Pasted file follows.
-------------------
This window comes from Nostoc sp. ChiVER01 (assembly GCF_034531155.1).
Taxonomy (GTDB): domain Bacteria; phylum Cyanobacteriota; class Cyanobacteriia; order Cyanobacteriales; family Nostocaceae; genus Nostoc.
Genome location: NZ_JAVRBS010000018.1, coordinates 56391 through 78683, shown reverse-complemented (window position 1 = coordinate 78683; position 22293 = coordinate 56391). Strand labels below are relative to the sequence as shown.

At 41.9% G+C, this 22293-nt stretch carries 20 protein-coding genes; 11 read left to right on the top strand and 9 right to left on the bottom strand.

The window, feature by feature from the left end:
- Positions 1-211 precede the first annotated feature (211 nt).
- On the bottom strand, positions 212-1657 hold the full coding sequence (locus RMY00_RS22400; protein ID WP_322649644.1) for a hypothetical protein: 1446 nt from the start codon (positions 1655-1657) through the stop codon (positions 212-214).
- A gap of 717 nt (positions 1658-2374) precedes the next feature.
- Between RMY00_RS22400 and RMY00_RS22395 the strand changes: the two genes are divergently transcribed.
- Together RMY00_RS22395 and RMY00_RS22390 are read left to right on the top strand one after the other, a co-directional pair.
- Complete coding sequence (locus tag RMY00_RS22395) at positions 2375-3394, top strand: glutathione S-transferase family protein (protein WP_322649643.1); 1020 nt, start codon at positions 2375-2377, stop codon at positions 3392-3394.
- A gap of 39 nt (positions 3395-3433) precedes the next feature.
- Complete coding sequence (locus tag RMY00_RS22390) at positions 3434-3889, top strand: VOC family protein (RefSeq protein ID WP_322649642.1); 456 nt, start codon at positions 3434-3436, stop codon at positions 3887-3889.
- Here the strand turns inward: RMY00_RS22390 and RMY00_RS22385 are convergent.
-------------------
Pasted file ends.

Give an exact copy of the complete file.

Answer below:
This window comes from Nostoc sp. ChiVER01 (assembly GCF_034531155.1).
Taxonomy (GTDB): domain Bacteria; phylum Cyanobacteriota; class Cyanobacteriia; order Cyanobacteriales; family Nostocaceae; genus Nostoc.
Genome location: NZ_JAVRBS010000018.1, coordinates 56391 through 78683, shown reverse-complemented (window position 1 = coordinate 78683; position 22293 = coordinate 56391). Strand labels below are relative to the sequence as shown.

At 41.9% G+C, this 22293-nt stretch carries 20 protein-coding genes; 11 read left to right on the top strand and 9 right to left on the bottom strand.

The window, feature by feature from the left end:
- Positions 1-211 precede the first annotated feature (211 nt).
- On the bottom strand, positions 212-1657 hold the full coding sequence (locus RMY00_RS22400; protein ID WP_322649644.1) for a hypothetical protein: 1446 nt from the start codon (positions 1655-1657) through the stop codon (positions 212-214).
- A gap of 717 nt (positions 1658-2374) precedes the next feature.
- Between RMY00_RS22400 and RMY00_RS22395 the strand changes: the two genes are divergently transcribed.
- Together RMY00_RS22395 and RMY00_RS22390 are read left to right on the top strand one after the other, a co-directional pair.
- Complete coding sequence (locus tag RMY00_RS22395) at positions 2375-3394, top strand: glutathione S-transferase family protein (protein WP_322649643.1); 1020 nt, start codon at positions 2375-2377, stop codon at positions 3392-3394.
- A gap of 39 nt (positions 3395-3433) precedes the next feature.
- Complete coding sequence (locus tag RMY00_RS22390) at positions 3434-3889, top strand: VOC family protein (RefSeq protein ID WP_322649642.1); 456 nt, start codon at positions 3434-3436, stop codon at positions 3887-3889.
- Here the strand turns inward: RMY00_RS22390 and RMY00_RS22385 are convergent.